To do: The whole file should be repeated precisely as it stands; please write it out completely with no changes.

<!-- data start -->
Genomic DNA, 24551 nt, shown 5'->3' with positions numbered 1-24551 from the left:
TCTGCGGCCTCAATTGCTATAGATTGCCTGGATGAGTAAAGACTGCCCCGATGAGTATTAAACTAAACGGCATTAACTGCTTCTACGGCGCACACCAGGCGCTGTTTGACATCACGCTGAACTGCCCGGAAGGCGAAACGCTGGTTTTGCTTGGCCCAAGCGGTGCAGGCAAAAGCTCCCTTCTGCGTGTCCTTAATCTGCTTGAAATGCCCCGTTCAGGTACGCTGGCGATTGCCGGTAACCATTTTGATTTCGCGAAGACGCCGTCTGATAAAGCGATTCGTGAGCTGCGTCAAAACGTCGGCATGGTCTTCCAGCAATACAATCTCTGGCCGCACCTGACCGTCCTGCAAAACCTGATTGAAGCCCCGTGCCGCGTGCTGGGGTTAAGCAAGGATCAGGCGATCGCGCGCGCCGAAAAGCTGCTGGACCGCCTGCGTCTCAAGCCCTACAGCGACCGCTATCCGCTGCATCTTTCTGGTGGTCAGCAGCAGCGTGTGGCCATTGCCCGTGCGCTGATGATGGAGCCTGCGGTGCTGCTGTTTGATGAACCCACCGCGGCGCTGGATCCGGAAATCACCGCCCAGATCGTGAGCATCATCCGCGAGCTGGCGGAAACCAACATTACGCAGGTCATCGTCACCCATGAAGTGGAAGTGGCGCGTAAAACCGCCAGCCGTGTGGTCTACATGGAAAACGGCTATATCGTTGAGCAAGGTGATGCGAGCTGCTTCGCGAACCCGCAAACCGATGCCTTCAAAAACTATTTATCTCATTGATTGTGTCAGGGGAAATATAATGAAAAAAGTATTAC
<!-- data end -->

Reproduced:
Genomic DNA, 24551 nt, shown 5'->3' with positions numbered 1-24551 from the left:
TCTGCGGCCTCAATTGCTATAGATTGCCTGGATGAGTAAAGACTGCCCCGATGAGTATTAAACTAAACGGCATTAACTGCTTCTACGGCGCACACCAGGCGCTGTTTGACATCACGCTGAACTGCCCGGAAGGCGAAACGCTGGTTTTGCTTGGCCCAAGCGGTGCAGGCAAAAGCTCCCTTCTGCGTGTCCTTAATCTGCTTGAAATGCCCCGTTCAGGTACGCTGGCGATTGCCGGTAACCATTTTGATTTCGCGAAGACGCCGTCTGATAAAGCGATTCGTGAGCTGCGTCAAAACGTCGGCATGGTCTTCCAGCAATACAATCTCTGGCCGCACCTGACCGTCCTGCAAAACCTGATTGAAGCCCCGTGCCGCGTGCTGGGGTTAAGCAAGGATCAGGCGATCGCGCGCGCCGAAAAGCTGCTGGACCGCCTGCGTCTCAAGCCCTACAGCGACCGCTATCCGCTGCATCTTTCTGGTGGTCAGCAGCAGCGTGTGGCCATTGCCCGTGCGCTGATGATGGAGCCTGCGGTGCTGCTGTTTGATGAACCCACCGCGGCGCTGGATCCGGAAATCACCGCCCAGATCGTGAGCATCATCCGCGAGCTGGCGGAAACCAACATTACGCAGGTCATCGTCACCCATGAAGTGGAAGTGGCGCGTAAAACCGCCAGCCGTGTGGTCTACATGGAAAACGGCTATATCGTTGAGCAAGGTGATGCGAGCTGCTTCGCGAACCCGCAAACCGATGCCTTCAAAAACTATTTATCTCATTGATTGTGTCAGGGGAAATATAATGAAAAAAGTATTAC